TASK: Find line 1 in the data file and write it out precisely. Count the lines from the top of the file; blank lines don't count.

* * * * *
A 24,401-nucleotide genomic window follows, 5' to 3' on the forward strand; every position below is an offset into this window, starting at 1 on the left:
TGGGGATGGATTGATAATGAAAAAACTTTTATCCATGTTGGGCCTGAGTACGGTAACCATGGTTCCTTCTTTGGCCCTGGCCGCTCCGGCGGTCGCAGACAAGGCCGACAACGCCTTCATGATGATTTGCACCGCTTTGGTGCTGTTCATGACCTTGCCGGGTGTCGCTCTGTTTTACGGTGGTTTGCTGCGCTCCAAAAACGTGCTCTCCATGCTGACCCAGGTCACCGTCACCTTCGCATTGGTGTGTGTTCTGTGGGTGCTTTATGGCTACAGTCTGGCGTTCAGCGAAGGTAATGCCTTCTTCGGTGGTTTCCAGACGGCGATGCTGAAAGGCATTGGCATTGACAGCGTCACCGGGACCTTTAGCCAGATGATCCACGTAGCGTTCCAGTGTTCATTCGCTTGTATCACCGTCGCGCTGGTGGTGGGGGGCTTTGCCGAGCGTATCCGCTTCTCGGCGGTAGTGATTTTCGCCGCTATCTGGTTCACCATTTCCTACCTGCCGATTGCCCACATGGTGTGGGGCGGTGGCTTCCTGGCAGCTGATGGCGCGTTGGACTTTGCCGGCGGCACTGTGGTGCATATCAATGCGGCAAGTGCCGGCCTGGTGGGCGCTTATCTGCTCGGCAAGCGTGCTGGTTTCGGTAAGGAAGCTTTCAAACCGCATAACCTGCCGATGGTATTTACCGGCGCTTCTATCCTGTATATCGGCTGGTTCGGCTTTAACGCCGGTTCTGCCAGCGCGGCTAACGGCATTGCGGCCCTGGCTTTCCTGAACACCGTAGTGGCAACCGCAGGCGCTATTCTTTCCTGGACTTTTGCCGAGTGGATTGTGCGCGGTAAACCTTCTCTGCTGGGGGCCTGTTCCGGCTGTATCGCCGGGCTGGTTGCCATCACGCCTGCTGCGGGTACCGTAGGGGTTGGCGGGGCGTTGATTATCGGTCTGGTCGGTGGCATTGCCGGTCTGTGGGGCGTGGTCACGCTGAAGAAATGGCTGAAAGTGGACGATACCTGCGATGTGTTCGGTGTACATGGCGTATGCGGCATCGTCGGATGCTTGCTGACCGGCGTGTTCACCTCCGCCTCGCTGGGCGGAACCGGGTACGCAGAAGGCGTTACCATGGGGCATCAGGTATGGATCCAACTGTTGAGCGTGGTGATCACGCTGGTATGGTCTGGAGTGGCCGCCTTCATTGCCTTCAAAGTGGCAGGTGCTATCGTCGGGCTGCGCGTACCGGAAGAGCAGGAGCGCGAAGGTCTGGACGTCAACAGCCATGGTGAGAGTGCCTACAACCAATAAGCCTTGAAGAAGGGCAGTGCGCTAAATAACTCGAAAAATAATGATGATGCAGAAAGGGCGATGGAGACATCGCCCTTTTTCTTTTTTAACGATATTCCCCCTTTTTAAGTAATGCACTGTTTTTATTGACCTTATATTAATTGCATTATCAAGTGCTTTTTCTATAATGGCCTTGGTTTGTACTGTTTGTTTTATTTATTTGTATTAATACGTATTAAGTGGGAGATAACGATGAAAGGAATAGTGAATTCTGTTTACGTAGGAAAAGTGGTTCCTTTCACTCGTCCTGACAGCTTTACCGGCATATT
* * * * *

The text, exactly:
A 24,401-nucleotide genomic window follows, 5' to 3' on the forward strand; every position below is an offset into this window, starting at 1 on the left: